NEW YORK -- The benchmark Dow Jones Industrial Average closed above 11,000 for the first time since stock markets began their nosedive 18 months ago. And the rebound in investor and trader confidence seems to be taking renewable energy and clean technology stocks with it.
An uptick in the price of a barrel of oil, the coming 40th anniversary Earth Day celebrations and renewed focus on energy and climate legislation in Congress could once again be sparking market enthusiasm, at least for the short term, market watchers are speculating.
But the upturn could prove short-lived as some banks and investment firms remain wary of the sector's long-term performance, warning their clients of shrinking public support for subsidies and an end to government stimulus spending globally.
The Dow settled at 11,005.97 at the closing bell Monday. That's just 0.1 percent higher than Friday's closing level, a rise of only 8 points. But it represents the first time the stock market index broke the 10,000 range since the bankruptcy of Wall Street icon Lehman Brothers Holdings sent the entire financial system into a tailspin more than a year and a half ago.
Solar company stocks, in particular, have been performing well at the close of the year's first fiscal quarter. That's despite ominous news of rapidly shrinking subsidies that have been the real engine of growth for the industry. Several large European nations have been announcing steep cuts to their feed-in tariff programs, through which governments guaranteed higher subsidized electricity prices for solar power generation, in a bid to plug huge budget deficits.
Among U.S. firms, First Solar saw its shares rise by 2.3 percent last week, and the stock bounced up again by more than 3 percent in trading Monday. Holdings in the largest solar company in the United States closed yesterday at almost $128 per share, from about $124 at the beginning of the day. The stock rose to nearly $130 in the first half of the day before settling back.
MEMC, a wafer supplier, rose by more than 5 percent last week and bumped up again by nearly 2 percent Monday. Competitor LDK Solar's share price rose by 11.9 percent last week and rose almost 4 percent higher still yesterday. Analysts cite rising prices for their products as reason for the strong performance.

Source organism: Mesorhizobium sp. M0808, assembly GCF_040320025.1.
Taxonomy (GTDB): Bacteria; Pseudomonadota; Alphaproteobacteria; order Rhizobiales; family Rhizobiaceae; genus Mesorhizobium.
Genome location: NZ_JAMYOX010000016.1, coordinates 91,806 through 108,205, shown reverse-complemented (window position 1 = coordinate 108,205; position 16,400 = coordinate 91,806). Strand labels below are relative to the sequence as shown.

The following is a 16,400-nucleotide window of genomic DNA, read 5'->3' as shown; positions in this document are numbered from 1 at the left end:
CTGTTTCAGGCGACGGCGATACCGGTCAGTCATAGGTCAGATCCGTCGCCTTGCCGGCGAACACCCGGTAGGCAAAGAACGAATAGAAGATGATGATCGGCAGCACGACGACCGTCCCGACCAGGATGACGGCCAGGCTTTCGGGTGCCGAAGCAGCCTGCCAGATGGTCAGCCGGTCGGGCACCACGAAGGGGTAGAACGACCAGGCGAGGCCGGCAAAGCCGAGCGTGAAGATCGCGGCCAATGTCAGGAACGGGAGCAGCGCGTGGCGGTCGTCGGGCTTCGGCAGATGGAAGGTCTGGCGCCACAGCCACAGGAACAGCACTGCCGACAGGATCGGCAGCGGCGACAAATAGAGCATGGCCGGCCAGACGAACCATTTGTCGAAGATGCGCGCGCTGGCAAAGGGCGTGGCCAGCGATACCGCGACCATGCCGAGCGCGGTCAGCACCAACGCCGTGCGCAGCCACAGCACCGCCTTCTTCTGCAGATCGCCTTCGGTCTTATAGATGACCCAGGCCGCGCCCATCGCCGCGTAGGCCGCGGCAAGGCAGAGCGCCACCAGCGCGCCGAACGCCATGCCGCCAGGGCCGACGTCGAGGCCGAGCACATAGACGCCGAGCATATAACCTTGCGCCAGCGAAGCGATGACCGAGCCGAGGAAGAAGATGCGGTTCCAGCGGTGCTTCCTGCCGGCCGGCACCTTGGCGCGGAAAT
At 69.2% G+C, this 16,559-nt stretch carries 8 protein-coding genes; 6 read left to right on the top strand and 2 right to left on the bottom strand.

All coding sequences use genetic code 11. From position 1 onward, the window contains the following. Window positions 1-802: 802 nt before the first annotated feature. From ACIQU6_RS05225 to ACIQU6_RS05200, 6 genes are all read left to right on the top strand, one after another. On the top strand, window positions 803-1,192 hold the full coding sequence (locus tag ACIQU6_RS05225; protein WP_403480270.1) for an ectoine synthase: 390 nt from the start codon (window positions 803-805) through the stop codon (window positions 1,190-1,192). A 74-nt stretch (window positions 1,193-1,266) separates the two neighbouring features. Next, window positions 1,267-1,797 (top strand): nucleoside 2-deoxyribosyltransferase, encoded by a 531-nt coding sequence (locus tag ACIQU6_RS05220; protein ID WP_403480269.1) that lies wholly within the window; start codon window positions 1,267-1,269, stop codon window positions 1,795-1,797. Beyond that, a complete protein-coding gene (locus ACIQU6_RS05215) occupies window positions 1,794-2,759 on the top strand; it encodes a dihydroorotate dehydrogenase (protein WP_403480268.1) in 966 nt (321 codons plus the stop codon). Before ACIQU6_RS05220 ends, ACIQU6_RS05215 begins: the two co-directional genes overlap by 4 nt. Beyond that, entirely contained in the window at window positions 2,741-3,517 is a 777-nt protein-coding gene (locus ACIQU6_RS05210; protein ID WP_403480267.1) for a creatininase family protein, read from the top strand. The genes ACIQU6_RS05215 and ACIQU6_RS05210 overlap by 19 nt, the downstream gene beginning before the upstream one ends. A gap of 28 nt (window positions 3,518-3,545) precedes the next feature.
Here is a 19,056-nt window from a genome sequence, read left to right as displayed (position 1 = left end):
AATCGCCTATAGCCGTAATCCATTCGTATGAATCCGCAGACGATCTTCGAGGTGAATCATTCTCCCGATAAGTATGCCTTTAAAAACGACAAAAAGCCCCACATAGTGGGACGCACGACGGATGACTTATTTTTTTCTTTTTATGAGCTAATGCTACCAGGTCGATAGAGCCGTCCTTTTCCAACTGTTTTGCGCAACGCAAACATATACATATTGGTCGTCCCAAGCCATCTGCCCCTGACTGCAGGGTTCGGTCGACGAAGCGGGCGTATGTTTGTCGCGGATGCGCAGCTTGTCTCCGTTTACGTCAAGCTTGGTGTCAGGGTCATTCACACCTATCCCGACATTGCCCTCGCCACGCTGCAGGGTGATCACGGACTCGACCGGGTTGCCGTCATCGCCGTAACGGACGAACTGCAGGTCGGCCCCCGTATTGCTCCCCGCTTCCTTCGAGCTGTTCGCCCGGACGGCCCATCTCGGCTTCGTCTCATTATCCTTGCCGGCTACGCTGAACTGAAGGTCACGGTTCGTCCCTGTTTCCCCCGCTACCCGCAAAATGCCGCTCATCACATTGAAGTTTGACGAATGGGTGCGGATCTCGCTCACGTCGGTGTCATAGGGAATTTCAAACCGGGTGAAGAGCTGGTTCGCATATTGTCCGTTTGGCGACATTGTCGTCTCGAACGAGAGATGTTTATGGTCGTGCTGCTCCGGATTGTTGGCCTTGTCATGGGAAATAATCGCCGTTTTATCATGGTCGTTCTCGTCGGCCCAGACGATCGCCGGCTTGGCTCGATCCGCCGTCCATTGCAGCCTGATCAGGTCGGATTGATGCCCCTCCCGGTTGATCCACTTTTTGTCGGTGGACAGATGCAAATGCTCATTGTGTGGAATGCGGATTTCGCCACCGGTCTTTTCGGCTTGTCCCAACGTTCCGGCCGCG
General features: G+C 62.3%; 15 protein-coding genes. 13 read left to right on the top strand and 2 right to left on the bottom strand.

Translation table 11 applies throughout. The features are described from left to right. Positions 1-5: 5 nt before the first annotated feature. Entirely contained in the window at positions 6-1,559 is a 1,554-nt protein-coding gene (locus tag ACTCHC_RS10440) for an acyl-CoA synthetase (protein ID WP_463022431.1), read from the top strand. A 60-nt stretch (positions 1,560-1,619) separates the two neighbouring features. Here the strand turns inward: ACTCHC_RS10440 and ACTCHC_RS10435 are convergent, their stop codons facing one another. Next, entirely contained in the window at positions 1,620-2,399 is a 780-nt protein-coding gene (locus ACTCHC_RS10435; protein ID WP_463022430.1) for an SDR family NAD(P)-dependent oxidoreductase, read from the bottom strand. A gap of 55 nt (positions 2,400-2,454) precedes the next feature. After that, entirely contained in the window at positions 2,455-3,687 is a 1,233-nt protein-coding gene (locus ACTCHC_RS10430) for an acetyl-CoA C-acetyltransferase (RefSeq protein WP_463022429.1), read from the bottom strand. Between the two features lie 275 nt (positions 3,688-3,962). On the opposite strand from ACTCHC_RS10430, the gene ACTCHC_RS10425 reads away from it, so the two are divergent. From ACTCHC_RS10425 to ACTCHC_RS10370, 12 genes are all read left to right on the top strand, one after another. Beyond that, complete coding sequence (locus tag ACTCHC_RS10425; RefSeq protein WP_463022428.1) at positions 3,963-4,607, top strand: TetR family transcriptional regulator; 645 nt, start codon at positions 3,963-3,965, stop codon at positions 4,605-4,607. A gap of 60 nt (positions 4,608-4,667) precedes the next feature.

"Prices are expected to further increase in 3Q10," Credit Suisse analysts said in a new report.
Optimism mixed with caution
Market data by Credit Suisse show that most clean-tech stocks gained last week, fueling confidence that could lead to stronger pricing. Energy-efficiency technology manufacturers are among those benefiting from the upturn. For instance, light-emitting diode manufacturer Cree saw its share price rise by 12 percent last week, though Cree shares mainly traded sideways yesterday.
Energy-efficiency technology stocks could continue to perform well as the summer months approach bringing higher electricity costs. But not everyone is convinced that the brimming confidence of the markets will continue to shine on all sectors of the industry.
"Perhaps the most important point regarding alt energy investing is recognizing that government subsidization and regulation assistance are required because few renewables are economic today," said Bank of America-Merrill Lynch analyst Steven Milunovich in a note.
In a recent briefing with reporters, Milunovich and others at the bank said they believe solar companies are particularly vulnerable to slipping government support, especially as production increasingly shifts to China and governments in the United States and Europe don't want to be seen as supporting foreign firms. Wind power, which is more sheltered by trade barriers, could still do well but faces serious competition in the form of cheap, abundant natural gas, particularly in the United States, Milunovich said.
Analysts at JPMorgan Chase are also sounding a more cautious note.
"Demand for all forms of renewable energy including wind remains subdued outside of California, due to weak demand for electricity and cheap natural gas," said JPMorgan Chase alternative energy analyst Christopher Blansett. In a report summarizing the mood from last week's New York gathering of the American Wind Energy Association, Blansett notes that although sentiment is improving, the U.S. wind industry still expects to install 2 gigawatts less of new capacity than was added in 2009.
But even Bank of America-Merrill Lynch analysts see brighter days ahead in 2011 and beyond, at least for investors willing to move beyond wind and solar, the two giants of the clean-tech industry.
"Global alt energy market cap is about $200 billion, not much larger than Google," analysts there point out. "Despite near-term challenges, that suggests substantial long-term opportunity, which the stocks aren't discounting since cleantech's [price/earnings]-to-growth ratio is below the market's."
The NASDAQ and Standard & Poor's 500 indexes have also recovered to pre-recession highs, a factor that could further pull clean-tech stocks upward after months of poor returns.